Date: May 20, 2020
Contact: Peter Christian
ANCHORAGE, Alaska — Today, the National Park Service (NPS) announced a final rule that amends its regulations for hunting and trapping in Alaska national preserves, removing prohibitions adopted in 2015 on harvest practices, which are otherwise permitted by the state of Alaska and federal law. This rule provides for Alaska residents who rely on state law to engage in their traditional hunting practices.
Having reconsidered its prior position in light of a review of the relevant authorities and of the associated impacts, NPS has determined its 2015 rule conflicts with federal and state laws which allow for hunting and trapping in national preserves.
The final rule affirms the state of Alaska’s role in wildlife management on Alaska national preserves, consistent with the Alaska National Interest Lands Conservation Act (ANILCA) and Department of the Interior (DOI) policies guiding the federal-state relationship in the management of fish and wildlife.
“The amended rule will support the Department's interest in advancing wildlife conservation goals and objectives, and in ensuring the state of Alaska’s proper management of hunting and trapping in our national preserves, as specified in the Alaska National Interest Lands Conservation Act” said NPS Deputy Director David Vela. “It will also more closely align hunting and trapping regulations with those established by the state of Alaska by providing more consistency with harvest regulations between federal and surrounding non-federal lands and waters.”
“Today’s announcement confirms the sovereign authorities the state has with respect to managing wildlife on our national preserve lands. This is a step towards acknowledging Alaska’s rightful control over fish and wildlife resources all across the state,” said Governor of Alaska Michael J. Dunleavy. “Hunting and responsible management of wildlife are an integral part of the Alaskan lifestyle and this will further align hunting regulations on the federal level with those established by the State of Alaska for the benefit of Alaskans.”
“This final rule protects Alaska’s hunting and fishing traditions and upholds longstanding states’ rights,” stated Chairwoman of the Senate Energy and Natural Resources Committee Lisa Murkowski (AK). “I thank the Department for bringing the rule into alignment with Alaska’s statutes and regulations and restoring Alaska’s authority to determine the best practices for wildlife management on all Alaska lands.”
“This finalized rule is needed not only as a matter of principle, but as a matter of states’ rights and the future of Alaska’s proven, science-based wildlife management strategies,” said Senator Dan Sullivan (AK). “In 2017, Congress sent a powerful message with the passage and enactment of H.J. Res. 69 – which overturned a similarly overreaching rule by the Fish and Wildlife Service – that Alaskans are not going to accept this attack on our unique game management authority, guaranteed and protected in both the Alaska Statehood Act and the Alaska National Interest Lands Conservation Act. Today is no different, and I thank the Administration and the Department of Interior for once again working with Alaska, instead of against us.”
“I would like to thank Interior Secretary David Bernhardt and the Trump Administration for working to overturn this prohibition that has negatively impacted Alaska,” stated Congressman Don Young (AK-At Large). “With the release of this final rule, we are eliminating a wrongful federal seizure of Alaska’s authority. I’m thankful to those who played a role, including the countless state and local stakeholders that have helped to fight this blatant overreach by the previous administration.”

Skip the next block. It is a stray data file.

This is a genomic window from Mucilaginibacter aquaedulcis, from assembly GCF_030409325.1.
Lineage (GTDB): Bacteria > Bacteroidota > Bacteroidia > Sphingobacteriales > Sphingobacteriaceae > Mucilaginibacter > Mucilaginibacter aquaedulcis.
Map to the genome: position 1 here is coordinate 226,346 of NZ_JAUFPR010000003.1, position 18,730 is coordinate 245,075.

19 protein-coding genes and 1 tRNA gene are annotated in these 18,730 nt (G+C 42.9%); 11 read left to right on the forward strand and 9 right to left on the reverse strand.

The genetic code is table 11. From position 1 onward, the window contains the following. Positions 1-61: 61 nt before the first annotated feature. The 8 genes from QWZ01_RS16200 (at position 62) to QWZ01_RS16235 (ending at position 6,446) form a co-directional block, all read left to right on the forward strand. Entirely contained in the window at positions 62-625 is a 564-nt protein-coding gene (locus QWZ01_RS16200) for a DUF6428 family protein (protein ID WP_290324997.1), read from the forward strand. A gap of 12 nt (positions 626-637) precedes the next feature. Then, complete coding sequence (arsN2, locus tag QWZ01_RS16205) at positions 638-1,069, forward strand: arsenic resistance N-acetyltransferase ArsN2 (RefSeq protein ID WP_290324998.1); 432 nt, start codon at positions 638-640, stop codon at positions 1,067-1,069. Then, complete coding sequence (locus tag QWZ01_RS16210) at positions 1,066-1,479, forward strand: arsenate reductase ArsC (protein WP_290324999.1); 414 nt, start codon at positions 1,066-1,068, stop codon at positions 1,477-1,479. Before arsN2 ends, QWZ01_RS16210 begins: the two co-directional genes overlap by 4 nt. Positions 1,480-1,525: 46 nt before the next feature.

“The previous rule was implemented without adequate tribal consultation, in disregard to rural Alaska's dependence on wild food resources,” stated Victor Joseph, Chief and Chairman, Tanana Chiefs Conference (TCC). “The previous limitations enacted in 2015, threatened our way of life and our centuries long sustainable management practices. Tanana Chiefs Conference supports these revisions.” (TCC represents 42 member tribes that comprise 37% of the interior of Alaska.)
The 2015 harvest prohibitions were not required for conservation purposes and removing them will not result in significant impacts to park resources nor the maintenance of healthy wildlife populations in national preserves. The NPS retains the authority to close areas in national preserves to hunting under federal law where there is a conservation concern or for public safety, use and enjoyment.
This final rule further contributes to the DOI’s ongoing efforts to work cooperatively with state wildlife agencies to ensure hunting regulations for public lands and waters correlate with the regulations on neighboring lands and waters. The efforts also aim to advance shared wildlife conservation goals and objectives that align wildlife management programs, seasons, and methods of take permitted on all the DOI-managed lands and waters with corresponding programs, seasons, and methods established by state wildlife management agencies, to the extent legally practicable.
Congress created national preserves in Alaska to be open to hunting, fishing and trapping under federal and state law. Except for subsistence activities provided for under federal law, national parks in Alaska are closed to hunting and trapping by law. This rule makes no changes in that regard, and federal subsistence regulations are also not affected by the final regulation.